Quite what Reade had done to earn Thompson’s dislike of him—if indeed he had done anything—we do not know. But if second-hand and third-hand reports are at all reliable, then we might hazard a guess that he was an overbearing and unreasonable master. Roberts remembered being told by Thompson that he had been treated unkindly. She also remembered that the boy had unpleasant information—“he knew all about him”—that Reade would not want to be promulgated. “He was not fit to be a minister of the Holy Gospel,” was his dark view of the curate, at least according to his fellow servant. But an air of mystery hangs over these mutterings. Possibly Reade was guilty of Thompson’s charges. Equally possibly Thompson was a spiteful boy who was keen to lay false charges against his master.
SUCH A DEVIL
One way or the other, it is remarkable that the fourteen-year-old might have been contemplating violence. But he was, and Elizabeth Roberts must have seen it coming. For on the Monday, that is to say two days before the boy was sent packing by the curate, he started behaving in a very odd manner.
Roberts was busy working in the Reverend and Mrs Reade’s bedroom. She was making the bed when Thompson came in, looked around, and then picked up what Roberts realised was one of Reade’s pistols. Roberts was surprised, for the pistol was capped and cocked, which led her to suppose that it was loaded. But it was what Thompson now said that filled her with alarm.
“I should like to try it,” he announced, “on the master.” Roberts told Thompson to put the pistol down, warning him that if he did not do so she would report his behaviour to the household, and possibly to the police. Thompson responded to the order with contempt. “You are afraid,” he said. “I am not afraid of you,” Roberts said. “But if the police saw you, and heard what you said, you would be put in prison.” “I would not mind if it was to put one into the master,” Thompson went on. “For he would not know who did it.” “What has he been doing?” Roberts asked “He is such a devil,” Thompson said with vehemence. “He is not fit to be a minister or to live, for it is me that knows his character and all his affairs. If I could have got away long ago I would have cut it.”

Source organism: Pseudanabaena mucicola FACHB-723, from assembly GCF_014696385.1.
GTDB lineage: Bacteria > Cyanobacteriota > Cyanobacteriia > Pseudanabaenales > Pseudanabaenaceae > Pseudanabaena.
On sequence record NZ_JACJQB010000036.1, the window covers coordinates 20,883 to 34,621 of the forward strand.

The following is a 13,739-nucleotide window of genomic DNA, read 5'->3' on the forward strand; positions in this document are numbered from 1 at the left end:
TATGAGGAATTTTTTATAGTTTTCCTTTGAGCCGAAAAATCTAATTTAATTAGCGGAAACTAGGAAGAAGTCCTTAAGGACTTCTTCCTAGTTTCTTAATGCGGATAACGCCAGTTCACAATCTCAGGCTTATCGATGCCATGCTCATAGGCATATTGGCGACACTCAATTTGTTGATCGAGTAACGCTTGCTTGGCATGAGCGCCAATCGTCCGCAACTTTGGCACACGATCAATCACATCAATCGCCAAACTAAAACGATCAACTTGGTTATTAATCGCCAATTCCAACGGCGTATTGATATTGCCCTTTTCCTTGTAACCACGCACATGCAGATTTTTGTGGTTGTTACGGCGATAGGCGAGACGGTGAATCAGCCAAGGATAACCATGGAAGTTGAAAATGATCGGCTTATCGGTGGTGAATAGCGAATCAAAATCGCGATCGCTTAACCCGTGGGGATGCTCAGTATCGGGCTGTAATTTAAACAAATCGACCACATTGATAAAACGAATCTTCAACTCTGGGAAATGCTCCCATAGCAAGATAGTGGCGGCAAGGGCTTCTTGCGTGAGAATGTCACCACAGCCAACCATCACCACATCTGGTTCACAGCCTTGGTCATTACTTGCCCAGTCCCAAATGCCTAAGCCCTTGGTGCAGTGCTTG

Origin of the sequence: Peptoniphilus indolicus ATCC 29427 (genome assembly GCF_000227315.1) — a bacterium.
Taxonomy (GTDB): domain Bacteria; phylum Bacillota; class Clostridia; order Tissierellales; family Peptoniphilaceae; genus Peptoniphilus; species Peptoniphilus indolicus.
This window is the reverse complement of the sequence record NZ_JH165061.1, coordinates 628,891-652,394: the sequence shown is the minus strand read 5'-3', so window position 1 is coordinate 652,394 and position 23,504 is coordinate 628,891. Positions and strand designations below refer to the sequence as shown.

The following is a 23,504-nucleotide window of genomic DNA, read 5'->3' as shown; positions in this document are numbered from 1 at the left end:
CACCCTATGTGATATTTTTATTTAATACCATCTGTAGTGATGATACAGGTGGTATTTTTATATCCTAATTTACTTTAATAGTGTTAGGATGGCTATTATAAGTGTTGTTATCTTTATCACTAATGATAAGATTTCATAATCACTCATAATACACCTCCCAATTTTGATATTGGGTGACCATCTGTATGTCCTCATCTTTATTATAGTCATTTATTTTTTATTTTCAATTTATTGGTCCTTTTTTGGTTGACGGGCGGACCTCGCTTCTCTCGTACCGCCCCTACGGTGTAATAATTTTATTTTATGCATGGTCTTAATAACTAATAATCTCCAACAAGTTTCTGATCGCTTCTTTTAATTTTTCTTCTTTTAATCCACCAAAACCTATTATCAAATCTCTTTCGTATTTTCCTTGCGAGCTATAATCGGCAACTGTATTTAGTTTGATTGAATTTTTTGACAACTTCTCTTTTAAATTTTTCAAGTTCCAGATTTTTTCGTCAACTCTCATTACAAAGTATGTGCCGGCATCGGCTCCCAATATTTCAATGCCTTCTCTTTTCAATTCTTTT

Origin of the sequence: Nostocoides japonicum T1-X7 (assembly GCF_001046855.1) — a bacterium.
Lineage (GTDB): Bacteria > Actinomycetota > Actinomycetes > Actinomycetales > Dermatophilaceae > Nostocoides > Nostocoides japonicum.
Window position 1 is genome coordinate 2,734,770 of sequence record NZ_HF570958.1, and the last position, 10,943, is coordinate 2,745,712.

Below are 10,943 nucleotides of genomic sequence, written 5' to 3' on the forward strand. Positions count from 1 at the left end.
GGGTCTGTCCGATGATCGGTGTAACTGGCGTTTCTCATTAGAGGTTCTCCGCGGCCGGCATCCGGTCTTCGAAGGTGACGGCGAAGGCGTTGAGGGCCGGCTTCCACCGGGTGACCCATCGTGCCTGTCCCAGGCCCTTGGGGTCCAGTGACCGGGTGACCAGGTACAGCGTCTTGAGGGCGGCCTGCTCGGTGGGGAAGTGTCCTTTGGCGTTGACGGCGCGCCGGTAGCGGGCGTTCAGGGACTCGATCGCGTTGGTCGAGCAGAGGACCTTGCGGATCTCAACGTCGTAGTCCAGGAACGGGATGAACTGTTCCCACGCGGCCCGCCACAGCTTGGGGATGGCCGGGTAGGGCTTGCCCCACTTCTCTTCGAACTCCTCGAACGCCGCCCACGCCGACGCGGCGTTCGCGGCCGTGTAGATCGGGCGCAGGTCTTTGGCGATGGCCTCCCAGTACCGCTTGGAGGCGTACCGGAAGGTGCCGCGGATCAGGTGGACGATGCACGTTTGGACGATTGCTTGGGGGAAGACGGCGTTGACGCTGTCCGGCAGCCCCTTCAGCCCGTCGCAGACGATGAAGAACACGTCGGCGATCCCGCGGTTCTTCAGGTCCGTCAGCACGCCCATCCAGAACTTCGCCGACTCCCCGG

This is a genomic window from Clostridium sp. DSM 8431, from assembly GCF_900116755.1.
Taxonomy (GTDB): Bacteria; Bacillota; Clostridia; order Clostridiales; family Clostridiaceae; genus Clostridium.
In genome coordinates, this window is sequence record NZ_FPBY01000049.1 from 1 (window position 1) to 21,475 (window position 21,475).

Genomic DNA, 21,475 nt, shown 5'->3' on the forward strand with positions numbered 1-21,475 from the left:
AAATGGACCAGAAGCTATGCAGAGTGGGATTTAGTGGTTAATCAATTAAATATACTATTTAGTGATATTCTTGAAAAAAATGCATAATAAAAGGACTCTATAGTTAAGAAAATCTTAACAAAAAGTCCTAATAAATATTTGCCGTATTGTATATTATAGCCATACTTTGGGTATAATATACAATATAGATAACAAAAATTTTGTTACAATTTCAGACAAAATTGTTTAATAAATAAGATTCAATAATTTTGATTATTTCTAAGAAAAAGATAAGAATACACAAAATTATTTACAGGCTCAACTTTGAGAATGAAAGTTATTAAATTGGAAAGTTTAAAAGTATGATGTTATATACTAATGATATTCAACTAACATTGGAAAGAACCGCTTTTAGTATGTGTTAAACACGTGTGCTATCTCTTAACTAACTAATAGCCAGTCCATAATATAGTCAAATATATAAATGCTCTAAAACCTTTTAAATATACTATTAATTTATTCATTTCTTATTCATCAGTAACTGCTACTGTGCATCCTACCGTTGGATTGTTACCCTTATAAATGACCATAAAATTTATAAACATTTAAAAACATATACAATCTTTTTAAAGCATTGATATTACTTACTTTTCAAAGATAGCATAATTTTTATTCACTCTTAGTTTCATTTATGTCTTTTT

Roberts made Thompson put the pistol down. But one must assume that she told Reade what had happened, for the following day he dismissed the boy without any sort of hearing. Mrs Reade broke the news to the wretched youngster, who, according to Roberts, was infuriated when he heard of his fate. Later the Reades went out for several hours, and Thompson, having access to a sideboard where spirits were kept in a drawer, helped himself to some brandy. Either he was unsteady on his feet as a result, or he reeked of alcohol, or both, as Reade guessed what he had done, and reported the misdemeanour to his wife.
WISHING YOU GOODBYE
The next morning, before being taken to the station by the curate, Thompson unburdened himself to Elizabeth Roberts. He bemoaned the treatment he had received, and assured his confidante that the master was going to be shot, if not by him then by one of the other people who he seemed to believe were looking for such an opportunity. “The master has been very kind to me,” Roberts protested. Thompson was unimpressed. “I will wish you goodbye,” he said.
Reade, who was now ready to leave, rang for Thompson. As a rule the sound of the bell was a signal for the boy to call his master any number of names, as long as he was not in earshot and Elizabeth Roberts was, and on this particular morning he was in fine form. “I know what it is for,” he said. “I shall have to wait in the passage for the old —.” Saying this he went to meet the old —, who hauled him out of the house. Roberts then found Mrs Reade to tell her that she had seen the last of Walter Stephen Thompson, adding that he had not been sorry to go.
Later that morning Roberts was in the dressing room when a bottle of brandy on the mantelshelf caught her eye. The brandy did not look quite right: the colour was dull and muddy. Roberts knew that Thompson generally added water after pouring himself a drink, so the brandy should have been clear. Remembering the boy’s death threats she hurried off to find her mistress. And it was for this reason that Alice Reade said to her husband, on the afternoon of Wednesday the 6th of March 1872, that she hoped, oh, she hoped that he had not drunk the brandy, the brandy that had been poisoned by Walter … TO BE CONTINUED